Northern Ireland: Amnesty International responds to Secretary of State on ‘dealing with the past’

Decisions on onward disclosure to families must be made independently, not by government” – Patrick Corrigan

Responding to a speech in Belfast this morning by Secretary of State for Northern Ireland, Theresa Villiers MP, Amnesty International’s Northern Ireland Programme Director Patrick Corrigan said:

“Of course, there are certain legitimate grounds where disclosure of sensitive information should not happen, for example if it could put someone’s life at risk.  However, it is vital that decisions on what is disclosed are made independently, not by government.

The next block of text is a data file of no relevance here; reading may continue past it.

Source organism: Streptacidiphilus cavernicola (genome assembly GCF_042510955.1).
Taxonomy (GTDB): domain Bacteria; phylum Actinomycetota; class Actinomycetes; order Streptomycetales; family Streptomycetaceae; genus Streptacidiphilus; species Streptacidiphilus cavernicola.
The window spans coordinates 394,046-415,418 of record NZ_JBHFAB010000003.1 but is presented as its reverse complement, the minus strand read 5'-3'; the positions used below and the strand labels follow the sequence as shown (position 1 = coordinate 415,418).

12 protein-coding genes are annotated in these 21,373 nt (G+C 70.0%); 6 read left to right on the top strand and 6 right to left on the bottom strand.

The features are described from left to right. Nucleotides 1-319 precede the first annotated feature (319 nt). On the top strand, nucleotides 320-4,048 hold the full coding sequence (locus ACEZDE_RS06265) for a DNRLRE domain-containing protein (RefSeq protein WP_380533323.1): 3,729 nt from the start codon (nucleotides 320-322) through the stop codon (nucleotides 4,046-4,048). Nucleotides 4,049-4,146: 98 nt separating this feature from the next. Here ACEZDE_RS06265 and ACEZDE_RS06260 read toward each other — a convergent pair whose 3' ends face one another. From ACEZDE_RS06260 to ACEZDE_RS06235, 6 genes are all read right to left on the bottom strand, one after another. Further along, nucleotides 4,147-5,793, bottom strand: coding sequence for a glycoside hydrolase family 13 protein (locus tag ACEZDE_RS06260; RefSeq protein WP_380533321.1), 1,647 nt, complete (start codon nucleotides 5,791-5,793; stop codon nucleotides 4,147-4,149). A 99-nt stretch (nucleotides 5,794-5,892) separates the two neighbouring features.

“Government ministers cannot be allowed to put themselves in the position of judge and jury when it is the state itself whose actions are in the dock.

“Such a clear conflict of interest risks fatally undermining public confidence in any new process of investigating the past.

“It is no concession by the Secretary of State to say that families can challenge the government’s decision in court – that is their right in any case. The fact is that it should not be government making these decisions in the first place.

“‘National security’ cannot be used a blanket to smother the truth about human rights violations during the Troubles.

“A deal on the past is still possible – if genuine political will is there – but this isn’t it.”

Amnesty also raised concerns over the £150 million pledged by UK government for historic investigations, which it warned will almost certainly prove insufficient to the task.

The organisation said that the government must fund legacy mechanisms at a level that is realistic and necessary to meet their obligations to victims of serious human rights violations.

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